Transitions and Replenishment

I’m tired.

I’m tired, and depleted, and there is so very much to be done. But in fairness, it’s not wholly unexpected; this is a transitional period. Heavy lifting and shifting ground comes with the territory. As my mom put it, it’s like a monkey swinging through jungle: you can’t let go of the old vine until you have the new firmly in hand.

(Well, you can—I have done in the past—but you have to accept the risk of falling.)

I’m mostly just whining, to be honest. Because I’m uncomfortable, because I’m tired. But I keep telling myself that things will be better on the other side—I just have to get there.

I have noticed one thing, though: this whole past week, I’ve been yearning to find a secluded cabin and stuff myself with art. Paintings. Books. Music. Preferably surrounded by woods and lakes, with no people around. Introvert heaven.

 

Which is how I know I’m tired. It’s the spiritual/creative equivalent of my anaemia-driven oyster cravings. This is my subconscious’ way of trying to replenish the energy I’ve put out.

And so I’ve taken some concrete steps (I believe in taking concrete steps). In a month’s time, I’m heading north to Georgian Bay for some trees, water, and dark starry skies. Only for a long weekend, but I’ll take what I can get.

 

“Autumn Foliage,” by Tom Thomson (1916).

In the meantime, I’ve been stuffing myself with art. Late last week, I took a rare day off. I went to the Art Gallery of Ontario, which is rapidly becoming one of my favourite refuges. (The knot in my chest dissolved within minutes of entering the galleries.) It was a fairly short excursion; I mostly wanted to see my favourite paintings and splurge on fancy espresso.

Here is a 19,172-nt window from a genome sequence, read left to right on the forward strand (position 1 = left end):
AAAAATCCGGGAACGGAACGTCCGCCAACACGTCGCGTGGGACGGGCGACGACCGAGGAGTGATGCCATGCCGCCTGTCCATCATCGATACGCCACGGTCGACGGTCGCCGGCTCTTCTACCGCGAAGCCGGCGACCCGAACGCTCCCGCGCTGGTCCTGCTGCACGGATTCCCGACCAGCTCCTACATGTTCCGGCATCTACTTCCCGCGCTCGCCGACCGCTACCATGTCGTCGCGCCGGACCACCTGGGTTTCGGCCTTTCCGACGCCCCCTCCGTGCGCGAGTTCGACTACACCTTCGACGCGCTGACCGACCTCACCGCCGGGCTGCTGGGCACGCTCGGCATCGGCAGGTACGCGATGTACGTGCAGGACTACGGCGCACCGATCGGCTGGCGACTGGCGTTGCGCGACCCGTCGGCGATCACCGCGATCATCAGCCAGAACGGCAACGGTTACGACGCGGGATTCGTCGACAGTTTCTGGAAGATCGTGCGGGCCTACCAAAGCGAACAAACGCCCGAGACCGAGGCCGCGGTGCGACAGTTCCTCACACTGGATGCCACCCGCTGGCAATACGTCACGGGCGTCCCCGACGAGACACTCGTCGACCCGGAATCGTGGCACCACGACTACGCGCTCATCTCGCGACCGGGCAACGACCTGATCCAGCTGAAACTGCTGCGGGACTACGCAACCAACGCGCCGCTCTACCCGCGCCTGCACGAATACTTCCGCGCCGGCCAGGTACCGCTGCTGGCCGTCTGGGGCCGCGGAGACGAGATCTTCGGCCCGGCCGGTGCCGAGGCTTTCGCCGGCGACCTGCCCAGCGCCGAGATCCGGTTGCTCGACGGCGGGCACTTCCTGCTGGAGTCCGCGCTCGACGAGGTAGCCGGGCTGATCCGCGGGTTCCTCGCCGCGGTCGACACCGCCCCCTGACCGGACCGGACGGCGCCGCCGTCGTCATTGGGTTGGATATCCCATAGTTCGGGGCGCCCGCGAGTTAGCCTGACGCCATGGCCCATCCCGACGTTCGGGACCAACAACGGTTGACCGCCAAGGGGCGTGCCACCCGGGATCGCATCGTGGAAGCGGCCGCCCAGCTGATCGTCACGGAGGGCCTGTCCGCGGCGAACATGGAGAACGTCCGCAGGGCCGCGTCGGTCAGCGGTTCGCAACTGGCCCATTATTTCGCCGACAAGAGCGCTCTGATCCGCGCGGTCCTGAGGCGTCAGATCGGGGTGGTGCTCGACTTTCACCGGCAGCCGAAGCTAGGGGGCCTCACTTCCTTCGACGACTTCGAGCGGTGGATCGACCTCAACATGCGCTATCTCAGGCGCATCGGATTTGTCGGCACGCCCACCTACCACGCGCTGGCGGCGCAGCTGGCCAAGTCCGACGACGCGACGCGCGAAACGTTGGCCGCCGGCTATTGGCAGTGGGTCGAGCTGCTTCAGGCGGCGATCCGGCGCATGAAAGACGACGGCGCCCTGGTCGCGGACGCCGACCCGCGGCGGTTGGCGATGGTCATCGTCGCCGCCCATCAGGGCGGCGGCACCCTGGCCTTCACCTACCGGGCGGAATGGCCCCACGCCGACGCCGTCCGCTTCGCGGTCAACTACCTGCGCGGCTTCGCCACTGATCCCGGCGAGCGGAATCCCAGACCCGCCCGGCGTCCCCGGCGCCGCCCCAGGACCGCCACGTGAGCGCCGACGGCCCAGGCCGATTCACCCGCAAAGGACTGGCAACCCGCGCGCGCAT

But I did play a little game. Sometimes when I’m learning about my characters, I take them to museums. That is, I wander museums and I let them chatter quietly in the background. What’s familiar to them, what’s weird, what are they drawn to?

For instance, I like Victorian Romanticism and Impressionism, like this:

“Proserpine,” by Dante Gabriel Rossetti (1874).
This is hands-down one of my favourite paintings.

“Meadow,” by Alfred Sisley, (1875).

My protagonist very quickly decided she likes twentieth-century abstract art: “The ones that look broken, but aren’t.”

“Painting No. 126,” by Manolo Millares (1960).

So I suppose I was working even while off, but I know her better now. I’m not ready to start writing this novel yet, but we’re getting closer…

Then I explored the new Grange Park (gorgeous) and hit the library to restock on books (more CanLit, plus a collection of Octavia Butler shorts).

While I feel vaguely guilty for not working in the midst of so much happening, these are the things which keep me going. They give me enough energy to get through the woods, grab the next vine.

This feels like a turning point. I just need to hold on a while longer.

-KT

What I’m Listening to this Week

Back with my pal Handel, and the “Amen” chorus from the end of Messiah. I’ve been absentmindedly singing this all week, albeit with the words to the Sanctus. Not sure what’s happening there.

In any case, enjoy the supporting strings and percussion, along with the graceful dance between the vocal lines. The tenors have a particularly beautiful moment around the 2:19 mark. And at the very end— no uses expectant silence like Handel!

 

 

 

 

Posted on August 28, 2017, in Writing and tagged , , , , , , , , , , . Bookmark the permalink. 1 Comment.

  1. Resting and replenishment are also part of creating. Never feel guilty for taking the break you need to function.

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